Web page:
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Tech Savvy: Your rear is clear: Rear-facing backup cameras on automobiles

According to tech website Digital Trends, the federal government wants to make rear cameras legally required in cars. However, as is common with rules catching up to technology, the process has been delayed. Zach Kayser/Brainerd Dispatch1 / 3
There are numerous options for backup cameras, allowing owners of vehicles without them to add the feature to their automobiles such as this option framing the license plate at Radco in Baxter. Renee Richardson/Brainerd Dispatch 2 / 3
Swift Hitch is another backup camera option with a direct link to smartphones and a display as a portable wireless color backup camera system. The cameras provide assistance as well to backup boats or connect with trailers. Renee Richardson/Brainerd Dispatch3 / 3

When I first got my driver's license, I loathed parallel parking.

The anxiety of whether my car would hit the car behind me prompted me to walk for blocks after finding a spot where I could simply pull in without trying it.

Fast forward to adulthood and picking out the first car bought with my own money. I like to think I selected the car I did because it can take E85 Earth-friendly ethanol gasoline, but if I'm not kidding myself, it was mostly because it has a rear backup camera.

I can now back up with ease, with a real-time image of what's behind me that comes up on my dashboard display. A yellow grid is superimposed over the camera image to show where my reverse path will be, and when I turn the wheels while backing up, the "dynamic gridlines" shift accordingly.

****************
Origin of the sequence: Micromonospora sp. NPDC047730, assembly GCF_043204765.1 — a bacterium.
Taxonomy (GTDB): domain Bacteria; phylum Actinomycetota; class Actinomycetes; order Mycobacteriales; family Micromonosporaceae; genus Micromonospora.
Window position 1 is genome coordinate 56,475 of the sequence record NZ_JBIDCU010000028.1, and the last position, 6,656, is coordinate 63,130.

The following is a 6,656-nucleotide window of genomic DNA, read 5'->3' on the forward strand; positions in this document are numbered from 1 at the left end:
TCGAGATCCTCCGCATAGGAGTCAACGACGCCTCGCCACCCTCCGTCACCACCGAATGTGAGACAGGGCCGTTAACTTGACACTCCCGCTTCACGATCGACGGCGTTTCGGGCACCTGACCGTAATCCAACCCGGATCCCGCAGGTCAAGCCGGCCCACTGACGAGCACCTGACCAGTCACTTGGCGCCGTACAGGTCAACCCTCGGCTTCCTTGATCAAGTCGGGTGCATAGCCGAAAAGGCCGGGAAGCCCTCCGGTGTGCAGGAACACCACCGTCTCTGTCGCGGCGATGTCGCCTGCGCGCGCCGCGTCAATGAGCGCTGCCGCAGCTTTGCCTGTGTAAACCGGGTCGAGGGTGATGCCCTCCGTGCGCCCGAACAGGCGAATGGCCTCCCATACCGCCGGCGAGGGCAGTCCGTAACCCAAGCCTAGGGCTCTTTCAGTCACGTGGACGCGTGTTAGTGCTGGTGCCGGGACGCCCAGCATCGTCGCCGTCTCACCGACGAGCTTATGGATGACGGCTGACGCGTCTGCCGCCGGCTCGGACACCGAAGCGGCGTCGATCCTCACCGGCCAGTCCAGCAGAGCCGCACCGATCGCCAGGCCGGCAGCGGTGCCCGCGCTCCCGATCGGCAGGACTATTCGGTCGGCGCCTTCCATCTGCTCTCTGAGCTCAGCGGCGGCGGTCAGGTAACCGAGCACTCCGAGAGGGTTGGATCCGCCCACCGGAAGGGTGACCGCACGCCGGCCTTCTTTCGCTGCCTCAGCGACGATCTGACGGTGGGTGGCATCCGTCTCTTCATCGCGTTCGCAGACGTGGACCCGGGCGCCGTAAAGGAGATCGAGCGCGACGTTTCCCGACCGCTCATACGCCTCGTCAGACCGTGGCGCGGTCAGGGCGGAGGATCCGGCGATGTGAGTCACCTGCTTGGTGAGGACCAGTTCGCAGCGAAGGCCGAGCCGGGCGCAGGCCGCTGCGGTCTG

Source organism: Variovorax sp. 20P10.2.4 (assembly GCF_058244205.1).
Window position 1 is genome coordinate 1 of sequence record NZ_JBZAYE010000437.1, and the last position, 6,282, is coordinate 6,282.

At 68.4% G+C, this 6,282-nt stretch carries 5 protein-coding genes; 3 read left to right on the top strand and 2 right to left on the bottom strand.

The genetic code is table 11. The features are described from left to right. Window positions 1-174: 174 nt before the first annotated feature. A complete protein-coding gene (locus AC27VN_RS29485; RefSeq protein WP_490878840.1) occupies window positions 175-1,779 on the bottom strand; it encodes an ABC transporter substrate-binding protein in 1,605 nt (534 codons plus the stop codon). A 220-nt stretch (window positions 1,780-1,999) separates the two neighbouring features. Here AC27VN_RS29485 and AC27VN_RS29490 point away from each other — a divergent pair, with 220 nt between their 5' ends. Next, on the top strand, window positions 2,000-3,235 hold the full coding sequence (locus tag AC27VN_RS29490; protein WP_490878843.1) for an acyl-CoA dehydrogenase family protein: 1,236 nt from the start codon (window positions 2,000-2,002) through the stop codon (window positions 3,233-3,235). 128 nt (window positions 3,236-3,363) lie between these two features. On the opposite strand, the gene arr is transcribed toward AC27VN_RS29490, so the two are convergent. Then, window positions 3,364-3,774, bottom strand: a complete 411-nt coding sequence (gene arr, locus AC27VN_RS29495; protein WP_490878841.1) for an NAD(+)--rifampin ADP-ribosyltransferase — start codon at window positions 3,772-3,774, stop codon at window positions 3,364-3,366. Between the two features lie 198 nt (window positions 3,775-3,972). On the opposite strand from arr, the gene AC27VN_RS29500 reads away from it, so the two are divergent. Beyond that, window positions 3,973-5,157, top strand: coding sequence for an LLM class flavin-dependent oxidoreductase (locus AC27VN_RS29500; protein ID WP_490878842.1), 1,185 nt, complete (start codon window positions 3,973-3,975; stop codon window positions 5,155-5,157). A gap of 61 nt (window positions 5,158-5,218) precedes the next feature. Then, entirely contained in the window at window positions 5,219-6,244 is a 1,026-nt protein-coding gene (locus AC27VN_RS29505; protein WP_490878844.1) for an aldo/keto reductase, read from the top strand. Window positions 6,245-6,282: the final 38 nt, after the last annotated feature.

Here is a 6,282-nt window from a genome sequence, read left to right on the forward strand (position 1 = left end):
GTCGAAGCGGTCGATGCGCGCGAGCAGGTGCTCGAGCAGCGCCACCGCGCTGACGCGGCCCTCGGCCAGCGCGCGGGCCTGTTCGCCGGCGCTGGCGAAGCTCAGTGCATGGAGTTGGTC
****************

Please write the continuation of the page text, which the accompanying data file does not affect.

The camera is so inconspicuously mounted that it took me several days after buying the car to to notice where it was. It's still easy to see through the camera at night, with both license plate lights and brake lights providing plenty of illumination for the camera to pick up. The only disadvantage with the camera itself is the small lens occasionally needs to be wiped off after heavy rain or driving through mud or dust.

According to tech website Digital Trends, the federal government wants to make rear cameras legally required in cars. However, as is common with rules catching up to technology, the process has been delayed.

Most people are not imminently searching the market for a new car, so we're left with getting an aftermarket rear backup camera installed.

The camera itself appears to be the cheap part. But the camera is useless without a computer and display, and those will cost the most money. Some come with a conventional monitor, while others will be projected through a monitor that doubles as a regular rearview mirror and is mounted in the same place.

On Amazon, rear backup camera kits range from about $30 for the cheaper ones to $800 for the higher end of the spectrum designed for a specific make of car. Cheaper ones also seem easier to install yourself.

As with most new technologies, the rear backup camera helps eliminate the potential for human error in some aspects, while introducing the potential for screwups in others. One potential pitfall that I stay on guard against is relying too much on the system. When you're pulling out of a parking space, for example, the camera only picks up what is directly behind you, with some peripheral vision. It does not pick up cars traveling perpendicular to yours in either direction—so relying solely on the camera increases the risk of being T-boned.

While preoccupied with the backup camera, one also runs the risk of side-swiping the cars in the adjacent parking spaces. However, this technically is also a consideration when backing up normally without a camera, so I'm not going to count it against the new technology.

The benefits far outweigh the downsides. The main advantage of the rear backup camera is when it eliminates the blind spot your rear view mirror does not cover—the space below the rear window of the car. Is there a shopping cart back there? Runaway toddler? Pothole so large it leads to China? Now you can rest assured your reverse path is clear.

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